Classical music can seem daunting to some first-time concertgoers, but there’s no reason to stress. We at the Delaware Symphony want you to be able to relax and enjoy the music, and make your visit exiting and memorable. Here are some answers to frequently asked questions about our concerts: 


Have any other questions? Give us a call or send an email using the form on this page, and we'll be happy to answer them for you!

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“Orchestras are like people.  They’re the sonic embodiment of their community.”

Simon Rattle, English conductor.

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The definition of an “orchestra” seems to have morphed from the ancient Greek’s designation of the place in the theater where the musicians played to the modern day characterization of any substantial assemblage of musician, such as the Glenn Miller Orchestra, the Brian Setzer Orchestra, the Electric Light Orchestra, or the Philadelphia Orchestra.  Some ensembles stick with the title “orchestra” only—like the above mentioned groups.  Others, like those in Delaware or Chicago, go with “symphony” and “orchestra,” but in casual conversation are almost always referred to only as “symphony.”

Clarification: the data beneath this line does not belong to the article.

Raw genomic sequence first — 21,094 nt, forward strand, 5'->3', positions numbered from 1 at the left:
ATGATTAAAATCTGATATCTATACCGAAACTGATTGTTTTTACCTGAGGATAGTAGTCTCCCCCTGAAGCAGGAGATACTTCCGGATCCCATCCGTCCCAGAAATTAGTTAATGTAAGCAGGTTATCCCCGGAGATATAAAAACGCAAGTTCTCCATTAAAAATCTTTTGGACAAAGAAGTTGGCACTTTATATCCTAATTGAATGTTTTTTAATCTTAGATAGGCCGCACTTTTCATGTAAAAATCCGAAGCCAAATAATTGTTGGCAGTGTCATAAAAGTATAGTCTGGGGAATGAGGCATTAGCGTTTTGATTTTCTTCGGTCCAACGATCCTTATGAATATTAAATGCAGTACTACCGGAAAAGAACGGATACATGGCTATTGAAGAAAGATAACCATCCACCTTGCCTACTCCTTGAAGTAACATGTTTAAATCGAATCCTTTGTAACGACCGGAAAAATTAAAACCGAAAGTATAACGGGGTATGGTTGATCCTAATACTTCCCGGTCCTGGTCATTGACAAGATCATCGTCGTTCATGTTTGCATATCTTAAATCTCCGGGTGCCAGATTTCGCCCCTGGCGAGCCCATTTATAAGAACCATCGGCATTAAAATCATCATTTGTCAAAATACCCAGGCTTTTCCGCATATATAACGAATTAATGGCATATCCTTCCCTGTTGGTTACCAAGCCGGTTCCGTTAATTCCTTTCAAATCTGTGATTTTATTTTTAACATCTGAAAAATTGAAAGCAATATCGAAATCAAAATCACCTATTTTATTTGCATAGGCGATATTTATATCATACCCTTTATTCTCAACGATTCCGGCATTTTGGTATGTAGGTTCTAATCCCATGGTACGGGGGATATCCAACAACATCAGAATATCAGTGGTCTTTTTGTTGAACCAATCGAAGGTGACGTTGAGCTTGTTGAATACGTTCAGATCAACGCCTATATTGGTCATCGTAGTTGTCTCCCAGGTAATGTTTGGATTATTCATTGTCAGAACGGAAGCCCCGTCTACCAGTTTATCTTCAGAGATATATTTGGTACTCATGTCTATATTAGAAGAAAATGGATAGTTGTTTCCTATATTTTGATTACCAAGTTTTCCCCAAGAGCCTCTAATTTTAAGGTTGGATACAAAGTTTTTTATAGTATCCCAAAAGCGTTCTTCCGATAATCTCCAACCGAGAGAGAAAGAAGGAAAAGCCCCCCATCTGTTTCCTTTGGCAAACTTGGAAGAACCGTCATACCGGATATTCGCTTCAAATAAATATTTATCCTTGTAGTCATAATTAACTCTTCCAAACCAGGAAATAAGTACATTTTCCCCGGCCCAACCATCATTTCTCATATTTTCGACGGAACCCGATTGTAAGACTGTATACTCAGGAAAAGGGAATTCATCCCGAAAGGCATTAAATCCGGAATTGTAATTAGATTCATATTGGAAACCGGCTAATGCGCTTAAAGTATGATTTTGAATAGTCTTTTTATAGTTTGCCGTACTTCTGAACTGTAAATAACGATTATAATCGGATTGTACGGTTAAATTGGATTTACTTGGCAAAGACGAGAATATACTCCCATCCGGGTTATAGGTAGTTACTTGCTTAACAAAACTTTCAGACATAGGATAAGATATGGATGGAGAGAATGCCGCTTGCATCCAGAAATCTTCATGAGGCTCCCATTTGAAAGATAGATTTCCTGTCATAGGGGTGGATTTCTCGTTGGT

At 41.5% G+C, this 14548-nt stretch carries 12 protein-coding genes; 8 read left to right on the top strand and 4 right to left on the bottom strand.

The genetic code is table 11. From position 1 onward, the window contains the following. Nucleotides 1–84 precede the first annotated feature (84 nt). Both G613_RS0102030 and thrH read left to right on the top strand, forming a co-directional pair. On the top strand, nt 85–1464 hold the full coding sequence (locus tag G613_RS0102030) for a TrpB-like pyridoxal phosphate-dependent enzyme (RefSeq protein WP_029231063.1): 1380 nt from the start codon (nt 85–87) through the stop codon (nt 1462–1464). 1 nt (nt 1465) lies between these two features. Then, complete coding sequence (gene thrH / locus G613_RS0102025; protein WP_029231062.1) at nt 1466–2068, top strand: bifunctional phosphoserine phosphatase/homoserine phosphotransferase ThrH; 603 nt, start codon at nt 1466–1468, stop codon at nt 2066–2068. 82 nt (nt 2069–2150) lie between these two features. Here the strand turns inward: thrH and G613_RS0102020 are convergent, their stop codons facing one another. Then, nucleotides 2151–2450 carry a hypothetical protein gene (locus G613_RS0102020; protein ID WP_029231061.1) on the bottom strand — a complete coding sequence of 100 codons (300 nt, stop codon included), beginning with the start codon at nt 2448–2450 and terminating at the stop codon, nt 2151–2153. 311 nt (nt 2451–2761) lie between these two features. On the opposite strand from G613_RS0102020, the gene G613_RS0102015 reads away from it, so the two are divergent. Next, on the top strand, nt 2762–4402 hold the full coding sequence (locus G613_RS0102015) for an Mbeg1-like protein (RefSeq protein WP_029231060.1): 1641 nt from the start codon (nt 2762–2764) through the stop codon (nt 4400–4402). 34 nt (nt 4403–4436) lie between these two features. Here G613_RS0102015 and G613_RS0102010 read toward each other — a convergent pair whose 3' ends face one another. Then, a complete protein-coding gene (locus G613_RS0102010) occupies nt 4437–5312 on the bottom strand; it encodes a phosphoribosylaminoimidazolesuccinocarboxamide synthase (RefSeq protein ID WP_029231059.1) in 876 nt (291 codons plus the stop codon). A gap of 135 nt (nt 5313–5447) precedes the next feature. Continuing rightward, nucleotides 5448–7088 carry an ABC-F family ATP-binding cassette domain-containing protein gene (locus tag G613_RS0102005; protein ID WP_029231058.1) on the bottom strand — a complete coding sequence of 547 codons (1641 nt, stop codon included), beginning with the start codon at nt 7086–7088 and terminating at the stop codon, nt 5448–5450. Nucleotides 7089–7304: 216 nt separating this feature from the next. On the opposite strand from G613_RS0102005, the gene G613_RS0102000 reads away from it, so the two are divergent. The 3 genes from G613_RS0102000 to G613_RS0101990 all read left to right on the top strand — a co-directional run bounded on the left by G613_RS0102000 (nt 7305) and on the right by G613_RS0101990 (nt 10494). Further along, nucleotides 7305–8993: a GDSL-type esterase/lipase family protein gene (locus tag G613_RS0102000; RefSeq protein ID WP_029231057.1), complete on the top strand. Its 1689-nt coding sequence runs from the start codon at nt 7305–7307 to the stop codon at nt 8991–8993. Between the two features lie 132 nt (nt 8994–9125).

“Symphony” (from Greek for basically “sounding good together”) has come to mean a group of musicians who spend their time playing concert music, rather than, say, dance music, or background music.  That’s why opera companies and ballet companies generally don’t call their musical back-up bands “symphonies,” but orchestras: Metropolitan Opera Orchestra, Pennsylvania Ballet Orchestra….

Then there are the “philharmonic” – which is essentially another name for symphony and another means to differentiate orchestras.

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“It ain’t what they call you, it’s what you answer to.”

W.C. Fields

“Music is the social act of communication among people, a gesture of friendship, the strongest there is.”

Malcolm Arnold, English composer

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Ah.  Musical taxonomy. This is complicated, although it really shouldn’t be.  First off, we have to make clear that there is “Classical” music, and ‘classical’ music.  “Classical” with the capital ‘C’, like Kleenex, Xerox and Band-Aid, is a specific period of music (mid- 18th Century to beginning of the 19th C —the period of Wolfgang Amadeus Mozart, Joseph Haydn, and Ludwig van Beethoven.) that has confusingly leant its name to the whole notion of art music.  Other periods, beside “Classical” that are ‘classical’ are Baroque (a period or style music composed from approximately 1600 to 1750 – Johann Sebastian Bach, Antonio Vivaldi, George Frideric Handel, Henry Purcell), Romantic (1780 – 1910, Johann Strauss II, Johannes Brahms, Pytor Ilyich Tchaikovsky), and Impressionistic (1890 – 1925, Claude Debussy, Maurice Ravel)